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Antonio Vivaldi / J.S. Bach: Largo from Concerto No. 4; Alfred Schnittke: Five Aphorisms; Giya Kancheli: Piano Pieces nos. 15 and 23; Rodion Shchedrin: Diary - Seven Pieces; Arvo Pärt: Variationen zur Gesundung von Arinuschka; Wolfgang Rihm: Zwiesprache; Alessandro Marcello / J.S. Bach: Adagio from Concerto No. 3

Anna Gourari: piano

“Water equals time and provides beauty with its double.”

Anna Gourari, a pianist with a completely individual naturalness and authority, chooses these words from Joseph Brodsky’s essay on Venice as epigraph to her third recording for ECM.
Her programme is typically wide-ranging but tightly focussed, with exquisitely alive performances of slow movements by Bach framing a choice selection of pieces from our own time. A span of three centuries is thus traversed, with magical and moving ease. We find memories of Bach reappearing in the regularly repeating notes of diary entries for piano set down in 2002 by the senior Russian composer Rodion Shchedrin, in a work written for Gourari. And we find in the late Five Aphorisms by Alfred Schnittke strange and beautiful chords that seem to condense whole swathes of Bach’s harmony. This is the “Elusive Affinity” of which the album’s title speaks.

The two Bach slow movements are from his transcriptions of concertos by Antonio Vivaldi and Alessandro Marcello, arrangements in which he retraced these orchestral concertos for his own fingers, bringing to them an intimate privacy that Gourari also conveys throughout this recording.

Vivaldi and Marcello were both Venetians, and Venice provides, by elusive affinity, the recording’s imaginary location. Photographs by Luca d’Agostino, reproduced in the booklet, follow Gourari through a Venetian archway, beside an ancient wall, on the edge of the lagoon. Water circulates in the city, enveloping past and present, old and new. So in our awareness, as we listen, Bach’s images of a Venice he never visited swim with others from nearer at hand.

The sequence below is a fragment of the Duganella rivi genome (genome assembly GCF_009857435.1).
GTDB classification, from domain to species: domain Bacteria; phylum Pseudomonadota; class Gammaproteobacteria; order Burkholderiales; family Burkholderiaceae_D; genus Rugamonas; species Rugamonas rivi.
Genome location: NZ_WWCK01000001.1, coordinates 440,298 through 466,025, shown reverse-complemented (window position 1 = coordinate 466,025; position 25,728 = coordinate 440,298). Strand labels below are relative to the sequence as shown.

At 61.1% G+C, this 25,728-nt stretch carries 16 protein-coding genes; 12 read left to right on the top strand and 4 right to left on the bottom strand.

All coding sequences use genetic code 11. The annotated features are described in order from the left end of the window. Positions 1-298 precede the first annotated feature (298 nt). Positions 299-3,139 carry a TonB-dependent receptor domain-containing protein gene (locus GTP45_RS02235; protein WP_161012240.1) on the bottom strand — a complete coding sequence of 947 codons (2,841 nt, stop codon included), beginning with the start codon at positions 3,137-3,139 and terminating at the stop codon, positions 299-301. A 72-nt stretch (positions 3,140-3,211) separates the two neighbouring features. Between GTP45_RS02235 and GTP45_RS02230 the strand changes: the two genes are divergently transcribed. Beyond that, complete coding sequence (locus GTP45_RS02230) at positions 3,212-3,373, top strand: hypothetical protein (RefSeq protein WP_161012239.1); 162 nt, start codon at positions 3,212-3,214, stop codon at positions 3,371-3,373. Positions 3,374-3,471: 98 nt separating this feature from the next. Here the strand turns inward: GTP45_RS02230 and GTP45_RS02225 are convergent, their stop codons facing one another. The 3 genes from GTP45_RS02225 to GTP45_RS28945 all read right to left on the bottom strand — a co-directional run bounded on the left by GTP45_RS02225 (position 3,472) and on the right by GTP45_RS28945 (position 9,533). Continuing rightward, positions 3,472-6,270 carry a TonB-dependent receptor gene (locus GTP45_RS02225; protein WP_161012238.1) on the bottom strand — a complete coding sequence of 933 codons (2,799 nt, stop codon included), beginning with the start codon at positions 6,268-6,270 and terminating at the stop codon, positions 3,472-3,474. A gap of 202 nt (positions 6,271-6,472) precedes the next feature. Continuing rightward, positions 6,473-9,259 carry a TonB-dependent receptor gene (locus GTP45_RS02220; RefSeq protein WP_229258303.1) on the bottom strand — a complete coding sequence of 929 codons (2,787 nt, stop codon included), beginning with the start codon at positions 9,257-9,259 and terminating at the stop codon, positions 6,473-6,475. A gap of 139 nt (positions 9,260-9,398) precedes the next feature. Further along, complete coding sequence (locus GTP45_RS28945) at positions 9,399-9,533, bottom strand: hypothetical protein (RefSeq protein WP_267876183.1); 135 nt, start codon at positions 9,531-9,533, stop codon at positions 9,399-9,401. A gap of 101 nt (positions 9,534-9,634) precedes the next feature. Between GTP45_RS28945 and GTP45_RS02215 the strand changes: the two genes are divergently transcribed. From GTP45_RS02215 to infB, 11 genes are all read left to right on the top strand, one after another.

These others remind us that Venice, the Mediterranean mirror-image of St. Petersburg, has long been important to Russian artists. Schnittke’s dark pieces sound like shadows cutting across sunlit paving, though there is wit in this music, too. Arvo Pärt, represented by a crucial but largely overlooked early example of his luminous style, evokes bell sounds common to both Venice and the Baltic.

Also here are two haunting miniatures by Giya Kancheli and a sequence of memorials to friends by Wolfgang Rihm, where sombreness joins with light, in what is again a Venetian conjunction.

Born in Kazan, Anna Gourari began her training there before moving to Moscow and attending master classes led by Vera Gornostayeva, herself a pupil of the legendary Heinrich Neuhaus. In 1990 she settled with her family in Germany and continued her studies with Ludwig Hoffmann und Gitti Pirner in Munich.

Winning first prize at the First International Clara Schumann Piano Competition in Düsseldorf, in 1994, with Martha Argerich and Alexis Weissenberg on the jury, brought her worldwide attention. Since then she has appeared at all the major European festivals and with orchestras around the globe. Often remarked upon is her rare combination of technical perfection with a feeling approach that recalls the pianism of another epoch.

Her complete absorption with what she is playing appealed to Werner Herzog, who cast her in the major role of the protagonist’s pianist-mistress in his 2001 film Invincible.
More recently she has developed a relationship with ECM, beginning with the 2012 release Canto oscuro, which also featured Bach, on that occasion with Hindemith. Her repertory for Visions fugitives, which appeared two years later, embraced Chopin and Medtner along with the eponymous work by Prokofiev.

CD booklet includes liner notes by Paul Griffiths in English and German.

© Studio Svengali, May 2024
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